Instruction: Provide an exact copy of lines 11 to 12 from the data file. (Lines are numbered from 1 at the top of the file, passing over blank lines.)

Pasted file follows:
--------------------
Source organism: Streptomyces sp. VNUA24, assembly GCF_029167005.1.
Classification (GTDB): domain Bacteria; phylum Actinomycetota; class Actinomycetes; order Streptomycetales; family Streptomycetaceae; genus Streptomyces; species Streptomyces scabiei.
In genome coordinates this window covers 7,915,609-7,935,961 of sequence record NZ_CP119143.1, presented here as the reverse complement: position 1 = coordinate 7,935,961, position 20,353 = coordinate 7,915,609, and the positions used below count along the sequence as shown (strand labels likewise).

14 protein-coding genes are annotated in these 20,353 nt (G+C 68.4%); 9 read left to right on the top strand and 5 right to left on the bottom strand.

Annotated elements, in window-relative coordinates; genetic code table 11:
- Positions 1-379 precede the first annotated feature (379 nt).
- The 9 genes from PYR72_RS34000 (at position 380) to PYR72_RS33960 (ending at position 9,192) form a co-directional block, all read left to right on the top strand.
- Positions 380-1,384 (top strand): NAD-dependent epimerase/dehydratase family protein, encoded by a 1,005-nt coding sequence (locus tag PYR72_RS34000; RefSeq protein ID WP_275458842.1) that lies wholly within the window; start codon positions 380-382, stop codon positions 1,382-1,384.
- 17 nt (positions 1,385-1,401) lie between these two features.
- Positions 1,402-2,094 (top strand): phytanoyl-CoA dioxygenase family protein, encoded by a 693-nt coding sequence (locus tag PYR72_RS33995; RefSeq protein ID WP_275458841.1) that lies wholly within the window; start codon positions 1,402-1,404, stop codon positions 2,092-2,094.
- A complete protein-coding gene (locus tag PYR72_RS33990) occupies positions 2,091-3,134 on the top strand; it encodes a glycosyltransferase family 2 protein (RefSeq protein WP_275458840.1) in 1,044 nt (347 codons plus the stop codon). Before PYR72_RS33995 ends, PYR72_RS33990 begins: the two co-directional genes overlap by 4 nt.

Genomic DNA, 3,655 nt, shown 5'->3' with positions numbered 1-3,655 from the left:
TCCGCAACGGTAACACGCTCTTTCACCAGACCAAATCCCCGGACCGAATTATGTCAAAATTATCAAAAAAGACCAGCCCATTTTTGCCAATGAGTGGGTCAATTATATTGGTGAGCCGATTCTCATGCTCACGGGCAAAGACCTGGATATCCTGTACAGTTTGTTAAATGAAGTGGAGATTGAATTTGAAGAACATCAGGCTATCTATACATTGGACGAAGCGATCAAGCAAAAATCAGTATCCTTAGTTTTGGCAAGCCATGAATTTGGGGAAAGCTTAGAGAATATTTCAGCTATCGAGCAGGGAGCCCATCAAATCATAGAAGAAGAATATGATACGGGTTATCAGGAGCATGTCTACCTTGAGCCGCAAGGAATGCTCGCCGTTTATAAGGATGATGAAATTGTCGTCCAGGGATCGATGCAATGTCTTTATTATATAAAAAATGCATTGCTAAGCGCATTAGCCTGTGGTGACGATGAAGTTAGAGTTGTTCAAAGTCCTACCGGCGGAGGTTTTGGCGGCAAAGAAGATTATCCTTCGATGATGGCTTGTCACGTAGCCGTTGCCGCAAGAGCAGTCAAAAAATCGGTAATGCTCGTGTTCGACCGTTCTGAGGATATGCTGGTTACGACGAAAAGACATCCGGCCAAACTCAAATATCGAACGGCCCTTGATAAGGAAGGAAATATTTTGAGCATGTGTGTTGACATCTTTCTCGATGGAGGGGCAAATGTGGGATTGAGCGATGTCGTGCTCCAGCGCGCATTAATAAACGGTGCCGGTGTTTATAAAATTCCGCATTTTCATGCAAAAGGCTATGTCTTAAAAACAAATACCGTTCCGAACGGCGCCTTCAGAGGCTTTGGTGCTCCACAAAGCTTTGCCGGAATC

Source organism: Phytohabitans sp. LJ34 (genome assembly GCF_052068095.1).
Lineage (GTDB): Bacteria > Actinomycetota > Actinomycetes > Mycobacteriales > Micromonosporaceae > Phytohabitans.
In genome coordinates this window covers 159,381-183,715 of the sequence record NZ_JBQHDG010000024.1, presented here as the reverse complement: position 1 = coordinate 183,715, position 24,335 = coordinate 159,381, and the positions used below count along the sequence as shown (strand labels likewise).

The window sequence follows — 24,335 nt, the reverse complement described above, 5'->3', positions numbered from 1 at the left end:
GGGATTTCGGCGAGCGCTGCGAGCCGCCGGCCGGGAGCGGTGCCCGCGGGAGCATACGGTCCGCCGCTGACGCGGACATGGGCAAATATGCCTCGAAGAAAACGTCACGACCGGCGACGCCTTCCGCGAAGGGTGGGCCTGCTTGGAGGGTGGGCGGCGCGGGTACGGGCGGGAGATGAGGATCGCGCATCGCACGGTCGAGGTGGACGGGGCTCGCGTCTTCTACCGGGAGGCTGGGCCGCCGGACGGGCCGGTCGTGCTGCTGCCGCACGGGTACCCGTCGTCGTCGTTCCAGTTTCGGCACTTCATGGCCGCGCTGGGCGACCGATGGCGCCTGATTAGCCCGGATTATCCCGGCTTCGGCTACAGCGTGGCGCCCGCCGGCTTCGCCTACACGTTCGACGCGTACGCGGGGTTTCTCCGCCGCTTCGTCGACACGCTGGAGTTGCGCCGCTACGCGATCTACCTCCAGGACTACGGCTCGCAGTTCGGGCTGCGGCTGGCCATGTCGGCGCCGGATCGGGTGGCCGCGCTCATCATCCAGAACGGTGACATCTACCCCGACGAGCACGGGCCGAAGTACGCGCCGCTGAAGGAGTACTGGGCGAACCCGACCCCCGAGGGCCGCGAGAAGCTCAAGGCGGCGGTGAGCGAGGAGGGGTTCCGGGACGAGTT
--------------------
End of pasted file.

- A complete protein-coding gene (locus tag PYR72_RS33990) occupies positions 2,091-3,134 on the top strand; it encodes a glycosyltransferase family 2 protein (RefSeq protein WP_275458840.1) in 1,044 nt (347 codons plus the stop codon). Before PYR72_RS33995 ends, PYR72_RS33990 begins: the two co-directional genes overlap by 4 nt.

Genomic DNA, 3,655 nt, shown 5'->3' with positions numbered 1-3,655 from the left: